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dc.contributor.authorDundon, Tonyen
dc.identifier.citationT. Dundon, 2002, Employer Hostility to Union Organising in the UK, Industrial Relations Journal, Vol. 33 (3), pp 234-45en
dc.description.abstractThis paper presents empirical evidence about the shape and pattern of non-union employer strategies to remain union free. The data are collected from seven case studies across different industrial sectors and organisational sizes in Britain. Following a brief critique of typologies of union avoidance, the evidence suggests the ¿configuration¿ of anti-union approaches involves an uneven and at times contradictory interaction of context-specific variables. Three mutually inclusive factors that influence employer behaviour are identified: structural, ideological and cultural dimensions. It is argued that these represent a deeper understanding of employer hostility towards unions than existing employment relationship classifications. The utility of non-union typologies and the prospects for union mobilisation are considered in the light of these findingsen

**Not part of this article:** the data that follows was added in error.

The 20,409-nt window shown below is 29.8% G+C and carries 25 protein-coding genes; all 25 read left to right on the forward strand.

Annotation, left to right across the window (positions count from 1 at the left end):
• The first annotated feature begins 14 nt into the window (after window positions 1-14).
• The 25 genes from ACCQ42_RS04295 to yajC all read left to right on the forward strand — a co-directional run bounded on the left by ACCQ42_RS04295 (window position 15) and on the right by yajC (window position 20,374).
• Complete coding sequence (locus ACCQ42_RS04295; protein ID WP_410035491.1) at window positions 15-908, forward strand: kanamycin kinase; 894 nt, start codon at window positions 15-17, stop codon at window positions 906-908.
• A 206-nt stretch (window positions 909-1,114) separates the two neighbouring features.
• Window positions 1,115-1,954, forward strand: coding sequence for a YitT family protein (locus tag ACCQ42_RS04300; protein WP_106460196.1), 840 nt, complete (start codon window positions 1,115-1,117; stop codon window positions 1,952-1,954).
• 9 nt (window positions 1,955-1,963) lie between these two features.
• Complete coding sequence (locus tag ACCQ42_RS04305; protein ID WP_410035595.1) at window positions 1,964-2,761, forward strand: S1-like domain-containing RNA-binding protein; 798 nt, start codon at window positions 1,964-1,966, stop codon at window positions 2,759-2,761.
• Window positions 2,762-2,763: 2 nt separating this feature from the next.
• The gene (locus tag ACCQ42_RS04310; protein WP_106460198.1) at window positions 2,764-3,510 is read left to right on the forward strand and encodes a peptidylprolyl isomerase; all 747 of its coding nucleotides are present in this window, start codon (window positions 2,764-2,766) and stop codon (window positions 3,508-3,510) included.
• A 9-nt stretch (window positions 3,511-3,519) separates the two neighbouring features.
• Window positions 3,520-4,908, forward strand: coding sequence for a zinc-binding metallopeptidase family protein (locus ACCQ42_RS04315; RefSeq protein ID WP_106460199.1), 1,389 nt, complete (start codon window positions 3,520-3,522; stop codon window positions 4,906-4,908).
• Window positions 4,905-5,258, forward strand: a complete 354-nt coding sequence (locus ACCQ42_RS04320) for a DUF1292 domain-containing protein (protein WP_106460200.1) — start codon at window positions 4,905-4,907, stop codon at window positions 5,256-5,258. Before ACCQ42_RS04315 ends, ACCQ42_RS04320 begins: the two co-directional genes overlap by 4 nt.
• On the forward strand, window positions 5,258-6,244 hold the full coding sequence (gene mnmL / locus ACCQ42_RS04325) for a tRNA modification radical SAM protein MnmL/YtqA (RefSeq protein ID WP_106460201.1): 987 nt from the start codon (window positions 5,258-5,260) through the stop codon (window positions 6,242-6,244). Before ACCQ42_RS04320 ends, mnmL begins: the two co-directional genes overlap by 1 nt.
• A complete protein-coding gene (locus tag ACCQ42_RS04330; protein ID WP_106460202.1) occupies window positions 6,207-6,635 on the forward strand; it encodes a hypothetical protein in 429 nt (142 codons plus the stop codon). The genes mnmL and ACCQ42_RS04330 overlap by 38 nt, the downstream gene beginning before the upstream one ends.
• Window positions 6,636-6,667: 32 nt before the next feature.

dc.publisherIndustrial Relations Journalen
dc.subjectUnion avoidanceen
dc.subjectMultinational organisationsen
dc.subjectGlobal union resistanceen
dc.subjectTrade unionsen
dc.titleEmployer Hostility to Union Organising in the UKen

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